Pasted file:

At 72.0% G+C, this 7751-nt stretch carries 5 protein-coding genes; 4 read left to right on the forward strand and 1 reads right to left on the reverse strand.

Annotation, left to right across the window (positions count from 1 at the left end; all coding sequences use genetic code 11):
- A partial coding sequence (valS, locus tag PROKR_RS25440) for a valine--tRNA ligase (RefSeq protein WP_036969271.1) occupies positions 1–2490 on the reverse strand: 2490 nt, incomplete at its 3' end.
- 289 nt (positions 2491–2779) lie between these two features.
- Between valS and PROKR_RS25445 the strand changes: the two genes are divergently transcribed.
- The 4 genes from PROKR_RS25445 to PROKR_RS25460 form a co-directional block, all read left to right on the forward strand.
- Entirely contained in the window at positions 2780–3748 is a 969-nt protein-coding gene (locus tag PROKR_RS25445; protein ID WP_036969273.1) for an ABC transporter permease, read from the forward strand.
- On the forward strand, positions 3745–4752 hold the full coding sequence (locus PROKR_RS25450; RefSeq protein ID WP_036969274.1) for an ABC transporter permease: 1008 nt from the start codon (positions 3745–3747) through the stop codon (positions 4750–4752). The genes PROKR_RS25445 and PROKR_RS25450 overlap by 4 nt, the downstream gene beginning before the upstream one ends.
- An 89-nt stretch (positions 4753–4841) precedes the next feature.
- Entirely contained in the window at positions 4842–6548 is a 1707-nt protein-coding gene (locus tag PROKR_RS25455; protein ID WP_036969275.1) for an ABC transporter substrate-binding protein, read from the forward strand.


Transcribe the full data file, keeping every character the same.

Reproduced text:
At 72.0% G+C, this 7751-nt stretch carries 5 protein-coding genes; 4 read left to right on the forward strand and 1 reads right to left on the reverse strand.

Annotation, left to right across the window (positions count from 1 at the left end; all coding sequences use genetic code 11):
- A partial coding sequence (valS, locus tag PROKR_RS25440) for a valine--tRNA ligase (RefSeq protein WP_036969271.1) occupies positions 1–2490 on the reverse strand: 2490 nt, incomplete at its 3' end.
- 289 nt (positions 2491–2779) lie between these two features.
- Between valS and PROKR_RS25445 the strand changes: the two genes are divergently transcribed.
- The 4 genes from PROKR_RS25445 to PROKR_RS25460 form a co-directional block, all read left to right on the forward strand.
- Entirely contained in the window at positions 2780–3748 is a 969-nt protein-coding gene (locus tag PROKR_RS25445; protein ID WP_036969273.1) for an ABC transporter permease, read from the forward strand.
- On the forward strand, positions 3745–4752 hold the full coding sequence (locus PROKR_RS25450; RefSeq protein ID WP_036969274.1) for an ABC transporter permease: 1008 nt from the start codon (positions 3745–3747) through the stop codon (positions 4750–4752). The genes PROKR_RS25445 and PROKR_RS25450 overlap by 4 nt, the downstream gene beginning before the upstream one ends.
- An 89-nt stretch (positions 4753–4841) precedes the next feature.
- Entirely contained in the window at positions 4842–6548 is a 1707-nt protein-coding gene (locus tag PROKR_RS25455; protein ID WP_036969275.1) for an ABC transporter substrate-binding protein, read from the forward strand.